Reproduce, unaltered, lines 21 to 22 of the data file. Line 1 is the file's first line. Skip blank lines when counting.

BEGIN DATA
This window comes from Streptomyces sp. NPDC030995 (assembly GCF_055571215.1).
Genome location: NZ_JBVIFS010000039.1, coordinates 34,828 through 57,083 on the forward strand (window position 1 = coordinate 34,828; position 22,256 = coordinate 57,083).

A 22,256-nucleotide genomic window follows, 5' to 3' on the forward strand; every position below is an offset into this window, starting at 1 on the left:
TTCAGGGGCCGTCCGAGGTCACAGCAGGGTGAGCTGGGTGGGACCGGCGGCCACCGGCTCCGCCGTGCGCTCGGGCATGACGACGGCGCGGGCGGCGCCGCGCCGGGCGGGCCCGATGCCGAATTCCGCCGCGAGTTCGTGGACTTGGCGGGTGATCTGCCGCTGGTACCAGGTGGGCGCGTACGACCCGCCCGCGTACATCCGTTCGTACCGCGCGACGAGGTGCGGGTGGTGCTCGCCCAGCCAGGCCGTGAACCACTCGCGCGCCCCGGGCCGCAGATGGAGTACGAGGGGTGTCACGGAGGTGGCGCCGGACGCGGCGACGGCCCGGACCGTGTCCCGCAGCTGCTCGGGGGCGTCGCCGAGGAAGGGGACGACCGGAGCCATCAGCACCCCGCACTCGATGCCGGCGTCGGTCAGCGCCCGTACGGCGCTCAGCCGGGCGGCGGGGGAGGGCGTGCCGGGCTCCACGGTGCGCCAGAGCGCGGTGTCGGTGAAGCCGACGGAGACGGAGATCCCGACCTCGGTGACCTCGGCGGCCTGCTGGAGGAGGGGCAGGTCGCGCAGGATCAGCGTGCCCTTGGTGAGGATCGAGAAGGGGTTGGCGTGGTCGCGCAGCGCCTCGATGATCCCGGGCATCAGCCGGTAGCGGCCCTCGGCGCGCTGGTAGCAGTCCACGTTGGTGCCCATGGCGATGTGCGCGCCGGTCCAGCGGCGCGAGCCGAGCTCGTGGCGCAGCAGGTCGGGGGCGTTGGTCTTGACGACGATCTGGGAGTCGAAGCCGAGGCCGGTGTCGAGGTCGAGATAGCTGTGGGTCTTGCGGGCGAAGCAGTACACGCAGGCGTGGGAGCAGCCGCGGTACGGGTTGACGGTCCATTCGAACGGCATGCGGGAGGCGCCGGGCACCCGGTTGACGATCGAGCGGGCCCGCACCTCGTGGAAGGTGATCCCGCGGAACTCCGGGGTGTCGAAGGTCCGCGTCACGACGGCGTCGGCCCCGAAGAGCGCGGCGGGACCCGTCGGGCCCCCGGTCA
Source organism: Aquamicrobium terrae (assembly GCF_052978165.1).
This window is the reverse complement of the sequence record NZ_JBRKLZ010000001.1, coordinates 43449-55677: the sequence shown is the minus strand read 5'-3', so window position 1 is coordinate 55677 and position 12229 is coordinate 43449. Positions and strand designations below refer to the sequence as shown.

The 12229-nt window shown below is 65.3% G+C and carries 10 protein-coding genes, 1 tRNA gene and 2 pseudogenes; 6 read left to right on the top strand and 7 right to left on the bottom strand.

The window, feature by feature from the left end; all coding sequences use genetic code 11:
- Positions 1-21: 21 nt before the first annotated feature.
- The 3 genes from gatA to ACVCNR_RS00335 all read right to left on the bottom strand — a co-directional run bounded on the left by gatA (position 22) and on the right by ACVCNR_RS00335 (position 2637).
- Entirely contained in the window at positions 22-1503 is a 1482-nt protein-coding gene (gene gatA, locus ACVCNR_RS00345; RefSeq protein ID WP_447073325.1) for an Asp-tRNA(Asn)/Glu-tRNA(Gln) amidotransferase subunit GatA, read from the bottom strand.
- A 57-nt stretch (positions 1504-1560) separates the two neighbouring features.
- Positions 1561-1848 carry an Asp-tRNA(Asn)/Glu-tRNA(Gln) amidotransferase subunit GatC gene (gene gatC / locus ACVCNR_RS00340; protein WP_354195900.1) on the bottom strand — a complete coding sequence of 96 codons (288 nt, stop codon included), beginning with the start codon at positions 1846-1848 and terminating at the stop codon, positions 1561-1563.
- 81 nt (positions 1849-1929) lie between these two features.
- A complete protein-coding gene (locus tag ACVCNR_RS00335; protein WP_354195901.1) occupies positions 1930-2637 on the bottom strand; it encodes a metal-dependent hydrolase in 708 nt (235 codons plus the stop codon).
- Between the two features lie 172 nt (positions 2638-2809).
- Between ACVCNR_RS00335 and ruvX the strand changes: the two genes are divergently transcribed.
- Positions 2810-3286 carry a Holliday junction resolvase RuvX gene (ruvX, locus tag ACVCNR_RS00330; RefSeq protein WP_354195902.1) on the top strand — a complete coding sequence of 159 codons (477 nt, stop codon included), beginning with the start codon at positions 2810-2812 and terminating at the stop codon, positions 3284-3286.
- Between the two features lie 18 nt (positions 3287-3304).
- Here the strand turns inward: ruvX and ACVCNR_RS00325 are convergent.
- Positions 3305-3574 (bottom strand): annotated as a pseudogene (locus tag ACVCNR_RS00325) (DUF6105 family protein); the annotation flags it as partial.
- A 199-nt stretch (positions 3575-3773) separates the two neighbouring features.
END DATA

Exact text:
- Positions 3305-3574 (bottom strand): annotated as a pseudogene (locus tag ACVCNR_RS00325) (DUF6105 family protein); the annotation flags it as partial.
- A 199-nt stretch (positions 3575-3773) separates the two neighbouring features.